On Wednesday, April 17 at 5 p.m. there was an open dialogue in the lower level of the John A. Barone Campus Center that talked about the issue of mass incarceration in this country. This talk was led by the CARE team and Romina Pacheco, associate director for student diversity and multicultural affairs.

Students voiced their own opinions on many different opinions expressed from multiple points of view.

This talk centered on racial disparities in America’s prison population. According to the National Association for the Advancement of Colored People, compared to whites, African Americans are incarcerated at a rate five times higher than whites. In 2015, African Americans and Hispanics were 32 percent of the total US population, however, they made up 56 percent of the prison population.

The CARE team on campus aims to spread awareness for lesser talked about political topics.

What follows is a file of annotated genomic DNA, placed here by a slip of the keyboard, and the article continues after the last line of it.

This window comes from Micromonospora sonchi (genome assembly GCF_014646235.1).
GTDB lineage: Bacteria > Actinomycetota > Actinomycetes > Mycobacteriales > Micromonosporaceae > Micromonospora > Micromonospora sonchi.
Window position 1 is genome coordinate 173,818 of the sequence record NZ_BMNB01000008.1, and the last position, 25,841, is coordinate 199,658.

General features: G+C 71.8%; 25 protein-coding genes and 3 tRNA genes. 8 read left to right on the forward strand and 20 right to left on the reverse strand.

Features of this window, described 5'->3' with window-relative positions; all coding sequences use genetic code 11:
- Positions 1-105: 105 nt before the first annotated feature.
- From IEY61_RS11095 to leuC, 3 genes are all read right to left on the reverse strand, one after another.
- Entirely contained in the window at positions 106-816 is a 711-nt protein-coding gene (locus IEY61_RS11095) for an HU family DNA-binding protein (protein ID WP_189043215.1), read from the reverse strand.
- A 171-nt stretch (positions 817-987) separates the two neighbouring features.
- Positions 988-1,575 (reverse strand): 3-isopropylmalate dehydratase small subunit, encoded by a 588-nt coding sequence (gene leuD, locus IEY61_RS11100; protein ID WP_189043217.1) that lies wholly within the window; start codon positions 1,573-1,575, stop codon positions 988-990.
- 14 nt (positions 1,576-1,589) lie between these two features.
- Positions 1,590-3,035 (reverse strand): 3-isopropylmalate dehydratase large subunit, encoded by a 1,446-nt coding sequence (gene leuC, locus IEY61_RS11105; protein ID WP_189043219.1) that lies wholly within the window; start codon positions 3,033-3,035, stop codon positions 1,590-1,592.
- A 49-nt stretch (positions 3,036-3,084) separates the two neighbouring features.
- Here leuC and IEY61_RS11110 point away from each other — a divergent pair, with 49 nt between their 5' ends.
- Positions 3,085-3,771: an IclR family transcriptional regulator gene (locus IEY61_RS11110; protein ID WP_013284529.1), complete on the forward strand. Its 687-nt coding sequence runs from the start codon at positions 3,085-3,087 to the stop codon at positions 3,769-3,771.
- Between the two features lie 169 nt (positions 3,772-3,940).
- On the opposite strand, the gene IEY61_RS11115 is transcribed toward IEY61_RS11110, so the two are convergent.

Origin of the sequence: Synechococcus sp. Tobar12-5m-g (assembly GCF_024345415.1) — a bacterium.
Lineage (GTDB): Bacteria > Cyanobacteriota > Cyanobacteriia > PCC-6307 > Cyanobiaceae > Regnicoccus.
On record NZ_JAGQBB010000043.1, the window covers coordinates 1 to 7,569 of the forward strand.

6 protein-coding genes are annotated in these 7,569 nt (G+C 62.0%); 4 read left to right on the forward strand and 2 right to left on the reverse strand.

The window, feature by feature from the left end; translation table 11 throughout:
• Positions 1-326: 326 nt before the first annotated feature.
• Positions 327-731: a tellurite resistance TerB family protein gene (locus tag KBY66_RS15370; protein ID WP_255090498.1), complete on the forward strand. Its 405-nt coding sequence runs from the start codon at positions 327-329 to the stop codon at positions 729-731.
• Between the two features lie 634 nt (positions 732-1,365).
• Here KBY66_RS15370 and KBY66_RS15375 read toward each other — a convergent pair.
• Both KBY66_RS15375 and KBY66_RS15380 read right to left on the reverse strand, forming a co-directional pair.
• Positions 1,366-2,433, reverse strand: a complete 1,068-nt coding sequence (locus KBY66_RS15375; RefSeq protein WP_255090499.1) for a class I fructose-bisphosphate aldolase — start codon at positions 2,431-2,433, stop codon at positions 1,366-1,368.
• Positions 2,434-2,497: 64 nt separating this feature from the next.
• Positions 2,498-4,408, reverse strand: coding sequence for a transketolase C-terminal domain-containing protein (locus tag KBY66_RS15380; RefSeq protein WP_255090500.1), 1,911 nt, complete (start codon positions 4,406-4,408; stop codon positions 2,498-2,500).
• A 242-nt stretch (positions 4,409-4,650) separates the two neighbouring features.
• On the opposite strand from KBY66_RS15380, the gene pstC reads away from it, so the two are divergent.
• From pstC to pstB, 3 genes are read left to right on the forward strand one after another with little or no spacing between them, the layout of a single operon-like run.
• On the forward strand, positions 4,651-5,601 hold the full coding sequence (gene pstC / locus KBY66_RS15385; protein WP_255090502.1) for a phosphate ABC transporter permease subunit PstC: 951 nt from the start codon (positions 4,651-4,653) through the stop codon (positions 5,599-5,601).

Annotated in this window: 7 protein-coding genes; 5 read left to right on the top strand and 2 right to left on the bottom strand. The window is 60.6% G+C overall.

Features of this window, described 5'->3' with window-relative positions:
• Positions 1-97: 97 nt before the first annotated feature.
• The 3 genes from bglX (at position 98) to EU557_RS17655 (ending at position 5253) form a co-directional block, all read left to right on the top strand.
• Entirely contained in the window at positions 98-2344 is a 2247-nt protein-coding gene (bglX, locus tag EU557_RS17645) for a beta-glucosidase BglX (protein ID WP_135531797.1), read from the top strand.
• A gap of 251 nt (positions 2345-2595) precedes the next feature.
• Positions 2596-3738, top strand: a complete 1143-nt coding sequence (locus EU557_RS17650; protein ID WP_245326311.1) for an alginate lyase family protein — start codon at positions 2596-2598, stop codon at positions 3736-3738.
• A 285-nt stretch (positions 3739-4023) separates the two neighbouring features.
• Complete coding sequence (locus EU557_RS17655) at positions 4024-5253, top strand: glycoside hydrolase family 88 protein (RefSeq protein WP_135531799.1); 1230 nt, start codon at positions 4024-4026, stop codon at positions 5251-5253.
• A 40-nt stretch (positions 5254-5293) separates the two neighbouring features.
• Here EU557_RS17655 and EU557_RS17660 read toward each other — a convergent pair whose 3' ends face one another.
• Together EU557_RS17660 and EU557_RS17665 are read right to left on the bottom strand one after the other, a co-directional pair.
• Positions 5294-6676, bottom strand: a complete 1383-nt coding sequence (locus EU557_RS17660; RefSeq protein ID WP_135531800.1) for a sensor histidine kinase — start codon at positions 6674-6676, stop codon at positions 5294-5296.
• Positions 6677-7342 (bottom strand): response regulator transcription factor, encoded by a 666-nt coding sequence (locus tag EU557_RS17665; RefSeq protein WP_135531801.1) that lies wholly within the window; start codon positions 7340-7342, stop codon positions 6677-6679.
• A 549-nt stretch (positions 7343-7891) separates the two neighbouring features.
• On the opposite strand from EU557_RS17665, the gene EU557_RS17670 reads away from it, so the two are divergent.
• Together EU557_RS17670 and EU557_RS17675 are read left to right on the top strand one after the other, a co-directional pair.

“Anyone who would like to learn and be trained in how to lead difficult conversations as well as listen to those conversations are welcome to apply to be a part of the CARE team,” Pancheo added.

This conversation also touched on the importance of education in keeping people in schools rather than in prison. In recent years, more money has been spent on prisons and jails compared to spending on pre-kindergarten through grade 12 public education.

Some students shared their experiences regarding discrimination by law enforcement based on their ethnicity.  

Junior Dayanna Mazo was hopeful about the impact of the event. “I think that if we targeted more of Fairfield’s population then we can start to really move mountains.”


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-- Executive Editor Emeritus -- Politics

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